After a few weeks of preparation, it was finally time to support my first field seminar, Intro to Wolf Management and Ecology. Since the reintroduction of wolves to Yellowstone in 1995, debates relative to this alluring creature have been tireless and complex. Wolf watchers in the park are enamored by them, ranchers and hunters not so much.
I had heard several park employee discussions on the topic of reintroduction of the wolf, namely Doug Smith, project leader for the Wolf Restoration Project, since our arrival to the park. He has studied wolves for the past 20+ years and still brings the same passion to the topic as he did as a Yellowstone freshman. I was anxious to hear some fresh views on this subject from our class instructor, Jon Trapp. Beyond embracing many of the views presented by Doug, Jon also spoke on the topic of wolf denning, subject of his master’s thesis.
Our classroom time took us through the past couple of decades since reintroduction, how many of the wolves have been collared and tracked, the family dynamics of how they hunt together, and what happens when an alpha member of the pack is killed. It was most informative and supporting this field seminar added another dimension to my time at the Buffalo Ranch.
Wolves get a bad rap, some of it deserved, as they do kill some livestock. No rancher wants to work hard to grow their herd, only to have a predator take from him. The good news is that when this happens, the rancher is compensated for his loss.
Hunters who share the sentiment that the only good wolf is a dead wolf feel that the elk population has been jeopardized by the reintroduction of the wolf. It is true that the mainstay of the Yellowstone wolf’s diet is elk; however, statistics have shown that many more elk are taken down by cougars than wolves. I learned that 85-95% of the time when hunting an elk, the wolf is not successful, and their elk hunting is compensatory, killing weaker elk who were most likely going to die anyway.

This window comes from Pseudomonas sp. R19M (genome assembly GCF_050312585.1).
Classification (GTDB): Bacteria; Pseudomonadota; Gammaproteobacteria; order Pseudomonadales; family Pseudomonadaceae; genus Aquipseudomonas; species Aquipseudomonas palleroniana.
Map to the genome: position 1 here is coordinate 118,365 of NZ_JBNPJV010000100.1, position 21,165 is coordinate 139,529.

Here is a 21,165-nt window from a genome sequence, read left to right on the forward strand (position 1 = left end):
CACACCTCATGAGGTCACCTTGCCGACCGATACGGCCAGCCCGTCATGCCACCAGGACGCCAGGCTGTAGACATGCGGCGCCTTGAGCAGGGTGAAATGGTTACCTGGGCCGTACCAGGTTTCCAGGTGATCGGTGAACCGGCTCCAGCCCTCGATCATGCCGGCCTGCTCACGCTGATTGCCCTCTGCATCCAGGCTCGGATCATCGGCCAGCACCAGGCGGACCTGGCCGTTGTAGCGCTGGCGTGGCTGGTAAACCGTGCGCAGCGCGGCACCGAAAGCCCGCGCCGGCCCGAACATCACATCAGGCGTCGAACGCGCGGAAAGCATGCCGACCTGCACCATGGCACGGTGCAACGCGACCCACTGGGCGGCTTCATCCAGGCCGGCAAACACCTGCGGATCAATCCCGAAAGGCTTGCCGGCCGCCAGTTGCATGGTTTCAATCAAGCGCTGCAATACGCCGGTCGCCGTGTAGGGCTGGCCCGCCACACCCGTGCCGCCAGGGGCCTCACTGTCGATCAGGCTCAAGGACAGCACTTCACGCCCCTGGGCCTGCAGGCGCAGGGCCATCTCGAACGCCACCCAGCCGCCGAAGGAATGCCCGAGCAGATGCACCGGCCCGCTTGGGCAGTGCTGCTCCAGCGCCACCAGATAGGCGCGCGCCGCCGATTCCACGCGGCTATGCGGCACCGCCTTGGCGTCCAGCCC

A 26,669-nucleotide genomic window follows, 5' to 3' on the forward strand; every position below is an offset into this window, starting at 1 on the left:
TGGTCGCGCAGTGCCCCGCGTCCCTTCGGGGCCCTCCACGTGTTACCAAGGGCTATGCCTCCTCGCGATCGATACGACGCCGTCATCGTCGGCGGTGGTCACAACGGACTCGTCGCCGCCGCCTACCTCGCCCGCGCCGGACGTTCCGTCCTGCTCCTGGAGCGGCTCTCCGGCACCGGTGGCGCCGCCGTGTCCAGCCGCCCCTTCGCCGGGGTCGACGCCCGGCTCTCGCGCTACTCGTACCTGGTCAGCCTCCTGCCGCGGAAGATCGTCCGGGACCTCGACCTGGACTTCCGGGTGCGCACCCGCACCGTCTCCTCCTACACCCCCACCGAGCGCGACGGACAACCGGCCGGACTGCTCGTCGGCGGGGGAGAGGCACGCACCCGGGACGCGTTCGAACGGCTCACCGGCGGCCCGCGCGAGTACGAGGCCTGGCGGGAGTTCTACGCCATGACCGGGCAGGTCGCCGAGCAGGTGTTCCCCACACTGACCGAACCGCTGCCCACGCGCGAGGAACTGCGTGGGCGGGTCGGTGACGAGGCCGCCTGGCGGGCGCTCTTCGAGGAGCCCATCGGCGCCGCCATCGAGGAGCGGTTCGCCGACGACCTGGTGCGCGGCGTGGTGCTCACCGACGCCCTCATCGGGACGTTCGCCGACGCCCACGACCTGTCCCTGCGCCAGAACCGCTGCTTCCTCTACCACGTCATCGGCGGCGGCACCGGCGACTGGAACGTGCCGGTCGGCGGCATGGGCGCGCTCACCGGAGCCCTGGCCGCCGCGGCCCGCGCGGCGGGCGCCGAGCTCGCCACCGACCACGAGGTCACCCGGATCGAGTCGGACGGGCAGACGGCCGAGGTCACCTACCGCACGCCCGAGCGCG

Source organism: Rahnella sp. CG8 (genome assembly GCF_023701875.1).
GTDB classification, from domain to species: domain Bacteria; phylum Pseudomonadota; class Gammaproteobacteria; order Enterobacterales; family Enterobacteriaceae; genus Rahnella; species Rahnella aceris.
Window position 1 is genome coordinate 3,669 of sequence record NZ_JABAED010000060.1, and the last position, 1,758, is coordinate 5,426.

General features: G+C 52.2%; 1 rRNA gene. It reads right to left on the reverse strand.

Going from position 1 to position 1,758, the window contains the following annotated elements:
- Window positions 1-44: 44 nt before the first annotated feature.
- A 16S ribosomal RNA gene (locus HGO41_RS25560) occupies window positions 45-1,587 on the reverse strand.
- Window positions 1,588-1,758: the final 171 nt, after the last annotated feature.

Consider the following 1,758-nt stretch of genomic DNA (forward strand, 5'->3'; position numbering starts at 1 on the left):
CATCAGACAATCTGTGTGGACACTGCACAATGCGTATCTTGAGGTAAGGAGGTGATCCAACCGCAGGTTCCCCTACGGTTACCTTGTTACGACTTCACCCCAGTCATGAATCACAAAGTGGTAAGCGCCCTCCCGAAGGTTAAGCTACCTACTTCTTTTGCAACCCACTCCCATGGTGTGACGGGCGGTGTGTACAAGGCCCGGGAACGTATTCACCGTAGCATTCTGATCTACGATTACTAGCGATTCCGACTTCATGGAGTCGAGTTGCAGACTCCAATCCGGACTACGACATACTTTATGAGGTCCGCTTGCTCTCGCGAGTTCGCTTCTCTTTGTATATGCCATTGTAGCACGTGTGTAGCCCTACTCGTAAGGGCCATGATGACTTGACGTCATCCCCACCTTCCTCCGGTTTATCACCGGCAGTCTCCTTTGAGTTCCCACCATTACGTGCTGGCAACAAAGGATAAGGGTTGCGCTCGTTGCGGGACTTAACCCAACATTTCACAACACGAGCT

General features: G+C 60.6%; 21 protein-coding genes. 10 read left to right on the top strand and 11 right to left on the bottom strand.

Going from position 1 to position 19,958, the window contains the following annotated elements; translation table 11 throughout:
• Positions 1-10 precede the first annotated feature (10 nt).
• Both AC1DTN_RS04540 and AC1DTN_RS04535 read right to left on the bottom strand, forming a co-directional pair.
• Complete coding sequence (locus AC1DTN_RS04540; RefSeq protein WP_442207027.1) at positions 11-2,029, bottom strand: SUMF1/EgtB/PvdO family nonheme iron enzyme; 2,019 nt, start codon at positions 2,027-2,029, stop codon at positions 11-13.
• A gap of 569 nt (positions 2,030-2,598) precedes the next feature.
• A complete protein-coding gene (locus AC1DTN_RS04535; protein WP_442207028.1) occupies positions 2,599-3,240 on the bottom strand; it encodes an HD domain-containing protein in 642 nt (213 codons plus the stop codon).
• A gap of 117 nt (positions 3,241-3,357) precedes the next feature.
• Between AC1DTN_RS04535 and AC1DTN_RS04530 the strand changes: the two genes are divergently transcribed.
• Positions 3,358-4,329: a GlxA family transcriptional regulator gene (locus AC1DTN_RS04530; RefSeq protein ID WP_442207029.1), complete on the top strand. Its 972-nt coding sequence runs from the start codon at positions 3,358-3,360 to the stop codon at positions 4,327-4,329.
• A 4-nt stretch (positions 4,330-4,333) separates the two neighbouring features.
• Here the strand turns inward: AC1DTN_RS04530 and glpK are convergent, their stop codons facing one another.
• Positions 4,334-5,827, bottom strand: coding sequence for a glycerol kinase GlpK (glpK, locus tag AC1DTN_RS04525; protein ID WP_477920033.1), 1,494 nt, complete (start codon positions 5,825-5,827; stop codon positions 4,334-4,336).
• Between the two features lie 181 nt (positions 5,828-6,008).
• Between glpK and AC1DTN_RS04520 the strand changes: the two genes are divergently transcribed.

Our field studies were the most exciting, taking us to an area of the park where we could view an active wolf den using spotting scopes. Watching the pups emerge from the den, tumbling over one another, frolicking in the sunlight, delighted us all. Jon also took us to one of the first acclimation pens, Rose Creek, where we read the story of the first alpha female to the reintroduced to the park. On another outing we inspected an abandoned wolf den.
With the wolf’s return to the world’s first national park, Yellowstone has regained its balance of historic mammals and is now described as the largest intact ecosystem in the temperate world. We now see this region as it was before the Europeans arrived.
Biologists and scientists spend significant time in the field tracking the wolves of Yellowstone, but in the end what matters most is that we carved out another little piece of wildness with their reintroduction. We need these wild spaces, their coarseness, erratic ebbs and flows, the magic and mystery.
Disclaimer: The views expressed here are my own and do not necessarily represent the views of Yellowstone Forever.